drop an inactive parent NSP(Native stored procedure),

Sue howe

drop an inactive parent NSP(Native stored procedure),

Hi DB2 SME's

I am referring docs, but I want to ask these question for DB2 V12 z/OS NSP's

 

Question  1 : if I  drop an inactive parent NSP(Native stored procedure),what will happen for any child inactive  NSP’s?

Question  2 : if I  drop an inactive parent NSP(Native stored procedure),what will happen for any child  active NSP’s?

Question  3 : if I  drop an inactive child NSP(Native stored procedure), what will happen for any Parent inactive  NSP’s?

Question  4 : if I  drop an inactive child NSP (Native stored procedure),what will happen for any Parent active NSP’s?

Question 5: if any inactive NSP whether it parent or child getting drop what will happen to dependent NSP’s?

 

--

Sue

Nadir Doctor

drop an inactive parent NSP(Native stored procedure),
(in response to Sue howe)
Hi Sue,

If you're unable to get any specific leads from the documentation,
recommend that it will assist in raising a PMR with Db2 support to get
definite answers for them.

Nadir




On Tue, Jul 28, 2020 at 6:28 PM Sue howe <[login to unmask email]> wrote:

> Hi DB2 SME's
>
> I am referring docs, but I want to ask these question for DB2 V12 z/OS
> NSP's
>
>
>
> Question 1 : if I drop an *inactive* *parent* NSP(Native stored
> procedure),what will happen for any *child* *inactive* NSP’s?
>
> Question 2 : if I drop an *inactive* *parent* NSP(Native stored
> procedure),what will happen for any *child* *active* NSP’s?
>
> Question 3 : if I drop an *inactive* *child* NSP(Native stored
> procedure), what will happen for any *Parent* *inactive* NSP’s?
>
> Question 4 : if I drop an *inactive* *child* NSP (Native stored
> procedure),what will happen for any *Parent* *active* NSP’s?
>
> Question 5: if any *inactive* NSP whether it parent or child getting drop
> what will happen to dependent NSP’s?
>
>
>
> --
>
> Sue
>
> -----End Original Message-----
>

Michael Hannan

RE: drop an inactive parent NSP(Native stored procedure),
(in response to Sue howe)

Sue,

There is no Referential Integrity maintained between Parent and Child Native Stored Procs, right? So DB2 should treat them as independent I would have thought. Not that I have tried any Child NSPs.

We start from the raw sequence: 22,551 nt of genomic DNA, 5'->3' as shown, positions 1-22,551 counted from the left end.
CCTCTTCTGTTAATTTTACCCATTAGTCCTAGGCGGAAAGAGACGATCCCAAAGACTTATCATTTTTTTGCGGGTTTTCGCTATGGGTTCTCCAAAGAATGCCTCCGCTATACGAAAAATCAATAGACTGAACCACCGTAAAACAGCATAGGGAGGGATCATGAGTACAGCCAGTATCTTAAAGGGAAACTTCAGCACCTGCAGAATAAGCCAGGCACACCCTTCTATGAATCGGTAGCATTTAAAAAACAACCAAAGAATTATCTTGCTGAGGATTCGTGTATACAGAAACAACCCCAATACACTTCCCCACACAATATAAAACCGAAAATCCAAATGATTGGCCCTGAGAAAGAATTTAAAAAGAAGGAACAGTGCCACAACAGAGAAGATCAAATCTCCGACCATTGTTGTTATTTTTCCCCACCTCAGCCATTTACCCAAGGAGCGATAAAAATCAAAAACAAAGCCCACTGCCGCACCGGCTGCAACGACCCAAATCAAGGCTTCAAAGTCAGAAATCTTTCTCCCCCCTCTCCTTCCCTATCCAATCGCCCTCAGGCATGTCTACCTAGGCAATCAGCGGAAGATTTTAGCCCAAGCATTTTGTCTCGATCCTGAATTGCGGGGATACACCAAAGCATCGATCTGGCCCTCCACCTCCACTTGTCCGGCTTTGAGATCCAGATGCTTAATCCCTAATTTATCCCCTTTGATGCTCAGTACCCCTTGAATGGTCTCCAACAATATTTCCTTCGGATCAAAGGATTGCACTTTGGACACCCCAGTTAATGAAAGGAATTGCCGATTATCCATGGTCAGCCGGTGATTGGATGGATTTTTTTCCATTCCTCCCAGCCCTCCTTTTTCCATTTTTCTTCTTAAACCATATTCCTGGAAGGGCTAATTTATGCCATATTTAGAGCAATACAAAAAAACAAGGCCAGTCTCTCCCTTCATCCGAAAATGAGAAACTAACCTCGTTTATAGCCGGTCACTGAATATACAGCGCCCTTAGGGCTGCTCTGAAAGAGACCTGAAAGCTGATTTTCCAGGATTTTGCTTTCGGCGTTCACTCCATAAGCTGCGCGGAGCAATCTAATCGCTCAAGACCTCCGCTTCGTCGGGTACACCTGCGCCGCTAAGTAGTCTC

Therefore the effect on one, of dropping another, seems logically that it should no effect at all, whether current (active) or an old version (inactive). Just trying to apply logic to the question which seemed unusual to me.

Michael Hannan,
DB2 Application Performance Specialist

Sam Baugh

drop an inactive parent NSP(Native stored procedure),
(in response to Michael Hannan)
Can't say that I've ever tested anything with an "inactive" stored
procedures. It would be nice if Db2 would treat native stored procedures
as independents, but it doesn't, which can make it a pain to deal with. If
you don't have to change parameters, you can use ALTER PROCEDURE, but
anything that requires a DROP and CREATE will require the same for all
native stored procedures that call it. So if A calls B and you try to drop
and B, you will have to drop A before you can drop B (or did I get this
backwards?). You can always experiment with this, just create a set of
simple native stored procedures that call each other. Db2 may not
establish the dependencies between them until they have been executed, so
be sure to run them before you test with dropping them, otherwise it may be
misleading when it appears that you can drop one without impacting the
others.

On Wed, Jul 29, 2020 at 7:22 AM Michael Hannan <[login to unmask email]> wrote:

> Sue,
>
> There is no Referential Integrity maintained between Parent and Child
> Native Stored Procs, right? So DB2 should treat them as independent I would
> have thought. Not that I have tried any Child NSPs.
>
> Therefore the effect on one, of dropping another, seems logically that it
> should no effect at all, whether current (active) or an old version
> (inactive). Just trying to apply logic to the question which seemed unusual
> to me.
>
> Michael Hannan,
> DB2 Application Performance Specialist
>
> -----End Original Message-----
>

James Campbell

drop an inactive parent NSP(Native stored procedure),
(in response to Michael Hannan)
I think the 'referential integrity' is based on SYSPACKDEP.

Perhaps CREATE OR REPLACE PROCEDURE (and TRIGGER) (FL507) will make all this
easier.

James Campbell

On 29 Jul 2020 at 5:21, Michael Hannan wrote:

> Sue,
>
> There is no Referential Integrity maintained between Parent and Child Native Stored Procs, right? So DB2 should treat them as independent I would have thought. Not that I have tried any Child NSPs.
> Therefore the effect on one, of dropping another, seems logically that it should no effect at all, whether current (active) or an old version (inactive). Just trying to apply logic to the question which seemed unusual to me.
> Michael Hannan,
> DB2 Application Performance Specialist


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Sue howe

RE: drop an inactive parent NSP(Native stored procedure),
(in response to James Campbell)
thank you for sharing ideas and shedding some light... appreciate your kind help
i am the process of referring docs, but want to ask this
my manager kept this new requirement in front of me
he want to just keep total 4 versions ( 1 active version of NSP+ 3 latest inactive versions of NSP) and drop the rest( example below)
Active NSP XYZ created July/30 (don't drop)
Inactive NSP XYZ created July/ 29(don't drop)
Inactive NSP XYZ created July/ 28(don't drop)
Inactive NSP XYZ created July/ 27(don't drop)
Inactive NSP XYZ created July/ 26(drop)
Inactive NSP XYZ created July/ 25(drop
how we can achieve this ?(above dates are example only, in my shop inactive versions exist year back aswell)
any thoughts ?
--
Sue